Yes, it’s no secret to get better at something you need exposure. There is the 10,000 hours theory which asserts that the key to achieving expertise in any skill is simply a matter of practicing, in the correct way; for at least 10,000 hours. If each run is 40 minutes; you would need 15,000 runs. If you ran everyday it would take you 41 years to achieve running expertise.
Seems a bit unreachable right?
So you don’t want to be a running expert; but you would like to run faster and/or longer. Set a new PR or just improve your performance.
This LEARN is for you.
Runners often find themselves hitting a plateau. They see minimal to no progress even though they have been running for months, years even. These tips are so simple but they are so effective to help you overcome that 5K, 10K, half marathon or full marathon time you can’t seem to reach. Running has a lower barrier to entry. It’s made for everyone of all ages, all body types, all fitness levels, skill levels, and purposes. We can run for health. We can run for performance. We can run for recreation. We can run from something or run towards something.
So lets run towards a new PR in FOUR easy tips.
It sounds silly but I have several conversations with runners weekly about their performance. You would be surprised to find that some people may only run 1-2x per week. They need to run more. Running more is the easiest way to improve your fitness; but it does come with a few risks. Increasing your running frequency in the absence of proper recovery can lead to overtraining, injury, and fatigue….all of which decreases your performance. Start tracking BOTH your weekly MILES and TIME on feet. Not all miles are created equal so that’s why we track time as well. We need to account for elevation, terrain, and other factors that make some miles more demanding than a stroll in the neighborhood. A general guide is to increase your weekly miles by about 10% week to week over the course of 6 weeks. If week ONE you run 15 miles, aim for 17 miles the next week.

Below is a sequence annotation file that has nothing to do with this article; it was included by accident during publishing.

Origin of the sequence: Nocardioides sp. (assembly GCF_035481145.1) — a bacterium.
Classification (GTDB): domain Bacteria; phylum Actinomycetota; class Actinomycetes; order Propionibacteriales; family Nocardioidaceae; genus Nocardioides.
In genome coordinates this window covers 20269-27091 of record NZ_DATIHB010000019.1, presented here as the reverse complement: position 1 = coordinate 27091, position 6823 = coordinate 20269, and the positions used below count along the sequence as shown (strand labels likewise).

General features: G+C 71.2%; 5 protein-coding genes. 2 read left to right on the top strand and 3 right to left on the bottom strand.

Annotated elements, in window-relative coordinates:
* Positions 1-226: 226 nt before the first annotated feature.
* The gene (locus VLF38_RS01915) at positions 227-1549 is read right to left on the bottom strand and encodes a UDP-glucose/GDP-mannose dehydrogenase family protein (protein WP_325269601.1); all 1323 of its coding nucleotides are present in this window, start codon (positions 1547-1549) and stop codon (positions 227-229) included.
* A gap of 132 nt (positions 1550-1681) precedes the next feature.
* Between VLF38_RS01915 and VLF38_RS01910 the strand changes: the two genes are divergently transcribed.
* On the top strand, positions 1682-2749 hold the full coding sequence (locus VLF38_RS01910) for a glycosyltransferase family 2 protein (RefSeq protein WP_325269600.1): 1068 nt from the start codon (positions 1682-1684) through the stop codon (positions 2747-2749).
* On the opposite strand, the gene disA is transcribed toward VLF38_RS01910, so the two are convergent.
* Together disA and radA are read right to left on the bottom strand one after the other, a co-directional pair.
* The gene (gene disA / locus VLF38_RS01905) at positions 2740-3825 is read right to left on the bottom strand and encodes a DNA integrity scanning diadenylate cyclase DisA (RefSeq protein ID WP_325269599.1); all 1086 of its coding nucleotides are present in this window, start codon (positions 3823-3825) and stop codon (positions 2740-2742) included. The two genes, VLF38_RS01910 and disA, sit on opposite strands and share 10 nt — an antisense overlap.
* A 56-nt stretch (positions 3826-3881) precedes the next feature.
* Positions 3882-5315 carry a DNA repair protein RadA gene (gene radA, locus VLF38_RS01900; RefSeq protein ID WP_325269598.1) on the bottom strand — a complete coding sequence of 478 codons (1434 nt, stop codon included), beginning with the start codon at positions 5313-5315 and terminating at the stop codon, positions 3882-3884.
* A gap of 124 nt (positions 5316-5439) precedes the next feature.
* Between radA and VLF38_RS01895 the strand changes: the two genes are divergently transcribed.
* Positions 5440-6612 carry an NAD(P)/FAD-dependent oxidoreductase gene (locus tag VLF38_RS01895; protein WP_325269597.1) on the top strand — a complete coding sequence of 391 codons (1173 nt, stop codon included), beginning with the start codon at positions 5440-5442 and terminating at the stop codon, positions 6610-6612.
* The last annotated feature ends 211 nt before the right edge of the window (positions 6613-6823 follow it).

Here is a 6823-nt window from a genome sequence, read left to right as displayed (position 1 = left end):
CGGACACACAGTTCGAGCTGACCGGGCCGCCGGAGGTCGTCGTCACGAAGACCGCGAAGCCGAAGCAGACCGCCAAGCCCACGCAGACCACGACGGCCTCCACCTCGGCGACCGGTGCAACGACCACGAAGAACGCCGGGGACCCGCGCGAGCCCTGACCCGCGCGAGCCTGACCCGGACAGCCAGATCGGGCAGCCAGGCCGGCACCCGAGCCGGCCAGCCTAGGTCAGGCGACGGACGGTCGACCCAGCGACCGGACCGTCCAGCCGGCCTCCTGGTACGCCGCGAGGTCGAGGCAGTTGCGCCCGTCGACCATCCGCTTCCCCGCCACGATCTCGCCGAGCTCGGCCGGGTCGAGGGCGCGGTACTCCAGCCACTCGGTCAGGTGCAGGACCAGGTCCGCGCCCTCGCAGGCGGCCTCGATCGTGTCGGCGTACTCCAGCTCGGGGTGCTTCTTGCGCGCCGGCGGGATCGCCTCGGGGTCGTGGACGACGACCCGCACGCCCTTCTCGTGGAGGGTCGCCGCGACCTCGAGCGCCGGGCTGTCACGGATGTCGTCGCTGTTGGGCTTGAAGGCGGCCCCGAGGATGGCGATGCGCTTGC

If ALL of your runs are the same pace, especially a race pace; you are hindering your adaptation. You need a bigger engine and part of that is running SLOWER in order to run FURTHER. If you are doing speed work or tempo work; it should challenge you. You can’t adapt because you don’t have progressive overload because every run is the SAME. Running slower is not a step back. It’s a step forward. Let’s see your race pace is 7:30 per mile. If you’re able to keep your heart rate steady for a 6 mile pace at 10 minutes; you will be able to run a 3 mile past with more fitness and likely improve your 7:30 time. Slow and further for the win.
Running injuries are common and roughly ¾ runners will experience one. It’s really hard to improve performance when your goal is getting healthy again. The best way to get better is to be more consistent with running. Injuries don’t align well with consistency. Most injuries are programming or training errors. You ran too much too soon. You run too often. You run too intensely. The other side of not being healthy is needing more capacity through those major running muscles: shin muscles, hamstrings, hip flexors, quads, and glutes. Strength training is critical for a runner to become more resilient for running forces and demands. Part of staying healthy is reducing injuries; and strength training does that.
DON'T JUST RUN
Not strength training is the biggest flaw we see with runners in our practice. Strength training improves running economy, reduces/delays fatigue, improves anaerobic capacity, and as we stated in TIP 3; decreases your risk for injury.Think of your body as a cup. And you can only put so many runs in that cup before things overflow. Strength training makes your cup bigger so you can put more runs in the cup before things overflow. Overflow being: pain, injury, fatigue, soreness, etc. If you don’t know where to start with strength training, that’s part of how we runners at Myomuv. We assess their movement and find imbalances or weaknesses that need to be improved. We build out specific programs for you to address those areas that will make running more successful and keep you healthy! Strength training loads the body differently than running:
tendons – no more tendonitis,
cartilage- no more meniscus or arthritic pathologies,
muscles-a stronger muscles produces more force and absorbs more force
Are you dealing with a running injury or you feel stuck with your running?
We have a RESILIENT RUNNERS workshop coming up at our clinic
We will be discussing common running injury myths and risk, strength training for runners, and drills every runner should be doing to become more resilient!
Only 20 seats available! Sign up HERE!!